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Annotations in the CDM

Hi everybody,

This may be a topic for the CDM WG but I’d like to get a discussion rolling about “Annotation” in the CDM. To clarify what I mean by annotation (and how it differs from the metadata and fact_relationship tables) , I’ll provide a few example annotation scenarios:

  • I am doing a manual chart review and want to annotate something about a particular patient that is 1) not precisely temporal 2) not easily represented by a concept (unresectable head and neck cancer that has failed 2 cycles of drug X and reviewer confidence is 8 on a scale of 1-10 that this is correct). This is not intended to be a cohort definition but rather an annotation about a particular patient.
  • I want to highlight something about a time period that might affect multiple patients. For example, Hurricane Harvey likely affected medication compliance in a set of zip codes over a period of time. How can I annotate the CDM wth such things that are not exactly traditional metadata.

I’m sure others have examples and I would like to hear about them.

At Georgia Tech, we have have been dealing the both of the above. The most pressing need for us is annotation related to chart review. As a placeholder, we have developed an initial data model for defining annotation sets and answers in JSON. I think we should work as a community to achieve a consensus on how to approach this type of thing (if people are interested).

We can move this to GitHub or take up with the architecture WG etc, but just wanted to get the ball rolling.





Don’t move it!!! This is the place. :smile:

Do you think you can create like a proposal we can put in the CDM WG?

Sure. Will do.

This touches on a general theme of data provenance, and how that can be captured with meta data. This is generally more important when site comparisons are made, as OHDSI can catalyze.

For instance - while this might not effect CDM data directly - in the administrative data world, different countries have different rules about, for instance, what should be the primary diagnosis for a visit. In the US, it’s the admitting diagnosis, in Canada, it’s the diagnosis that consumed the most hospital resources.

(So in the US a Hip Fracture case that gets a post op MI would be primary Dx of Hip Fracture, in Canada, Primary Dx of MI).

There may also be opportunities to provide better information as to data element provenance. Is it relevant that a source concept originated as a billing diagnostic code vs. a professionally abstracted diagnostic code - typically yes! I am still digging into the CDM but not clear how that kind of provenance info is captured.

Further downstream, I think there’s some interesting opportunities to connect to source data architecture - i.e. how the data is captured in EMR systems. In our current EMR project, we’re working with / consuming large numbers of archetypes from OpenEHR
(search, for example, for their laboratory archetype. This offers a glimpse at potential metadata slots in a Lab result, but also potentially a Lab order).

I think the combination of an Open clinical data architecture system, with analytics driven by the Open CDM, is really attractive. Perhaps of some relevance to the metadata discussion.

@bnhamlin can this help meet chart abstraction done for quality measures? E.g. if a quality measure requires hba1c every three months, and this lab was done at the point of care be provider and results typed into EMR notes - can annotations with reference be considered equivalent to chart abstraction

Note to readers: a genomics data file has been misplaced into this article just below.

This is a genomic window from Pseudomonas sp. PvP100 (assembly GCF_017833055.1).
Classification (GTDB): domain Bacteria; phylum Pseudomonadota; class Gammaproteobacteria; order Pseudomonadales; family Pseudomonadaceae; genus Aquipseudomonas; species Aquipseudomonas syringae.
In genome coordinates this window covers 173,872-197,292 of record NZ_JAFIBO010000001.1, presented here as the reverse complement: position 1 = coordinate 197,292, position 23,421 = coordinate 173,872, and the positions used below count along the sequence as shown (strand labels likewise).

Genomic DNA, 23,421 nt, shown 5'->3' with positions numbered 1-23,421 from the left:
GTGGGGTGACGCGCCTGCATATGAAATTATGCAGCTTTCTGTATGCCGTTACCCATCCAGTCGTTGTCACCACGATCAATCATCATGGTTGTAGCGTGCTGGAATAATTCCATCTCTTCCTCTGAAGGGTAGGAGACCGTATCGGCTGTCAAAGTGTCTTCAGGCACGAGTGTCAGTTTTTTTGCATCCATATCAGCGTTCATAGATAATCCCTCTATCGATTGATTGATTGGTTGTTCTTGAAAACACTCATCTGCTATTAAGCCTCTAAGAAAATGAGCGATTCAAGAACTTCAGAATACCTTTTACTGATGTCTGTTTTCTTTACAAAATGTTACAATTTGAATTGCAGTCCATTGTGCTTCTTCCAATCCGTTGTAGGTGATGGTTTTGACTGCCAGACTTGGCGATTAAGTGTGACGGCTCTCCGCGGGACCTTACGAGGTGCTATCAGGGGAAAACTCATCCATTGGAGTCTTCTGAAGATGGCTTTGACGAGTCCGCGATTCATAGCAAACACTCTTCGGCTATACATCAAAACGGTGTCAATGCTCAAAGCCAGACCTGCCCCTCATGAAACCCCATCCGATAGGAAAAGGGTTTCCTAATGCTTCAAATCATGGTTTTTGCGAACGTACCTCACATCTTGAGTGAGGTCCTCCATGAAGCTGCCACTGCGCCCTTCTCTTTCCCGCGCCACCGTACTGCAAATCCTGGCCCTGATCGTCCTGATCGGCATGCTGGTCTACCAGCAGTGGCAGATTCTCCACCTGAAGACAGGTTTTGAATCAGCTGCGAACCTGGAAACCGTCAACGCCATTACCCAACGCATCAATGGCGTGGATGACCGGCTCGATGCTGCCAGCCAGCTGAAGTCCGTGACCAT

I would be very much interested in participating. I have worked on chart abstraction systems and having a canonical, blessed OMOP annotation format would be great. Might be good to involve the NLP working group as well, as much annotation is confirmation/revision of NLP output over clinical narratives.

I am currently looking to ways that we might allow NLP to enhance our non-standard data assignment. CDM is the only way we will achieve this and I would be very interested in pursuing this in a practical measurement context to see if there are best practices that could be built into the existing HEDIS ECDS data rules. The more guidance we can provide HEDIS auditors on standardized assessment of data provenance, the more likely it will be approved for future use.

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I absolutely agree with @mgurley and @bnhamlin that the NLP folks will have a lot to add to this discussion. In a sense, the approach taken in the term_modifiers field of the NOTE_NLP table represents this need to have complex characterization of something (in this case, a term) be persisted along with the nlp_system whence this information was derived.

Similarly, we have a set of systems (human or otherwise) that generate annotations that we might want to persist. I think OHDSI being OHDSI, we should have the expectation that the format of each system’s annotation(s) be specified up front and stored in an e.g. annotation_definition table. Then the annotations could reference a source system and, even if the annotation value is just a blob of JSON, it can be understood and utilized by others.

I worry a bit about a Calvinball type situation where we come up with a million ways of annotating the same information. So as usual some community conventions would need to tighten up how we want to capture, for example, a chart review. But there would be enough flexibility to add new annotation systems independently and converge over time.

@Christian_Reich - a question is whether this is really a CDM level issue or more appropriate as part of the OHDSI result schema, being generated by various OHDSI applications.

In any case, spitballing here for feedback…

Annotation System (version etc)
Annotation System Descriptor
Annotation Target Type (the type of thing that is annotated ENUM dataset, patient, period, concept, etc)
Annotation Target_Format (JSON blob providing format of how to specify the thing being annotated)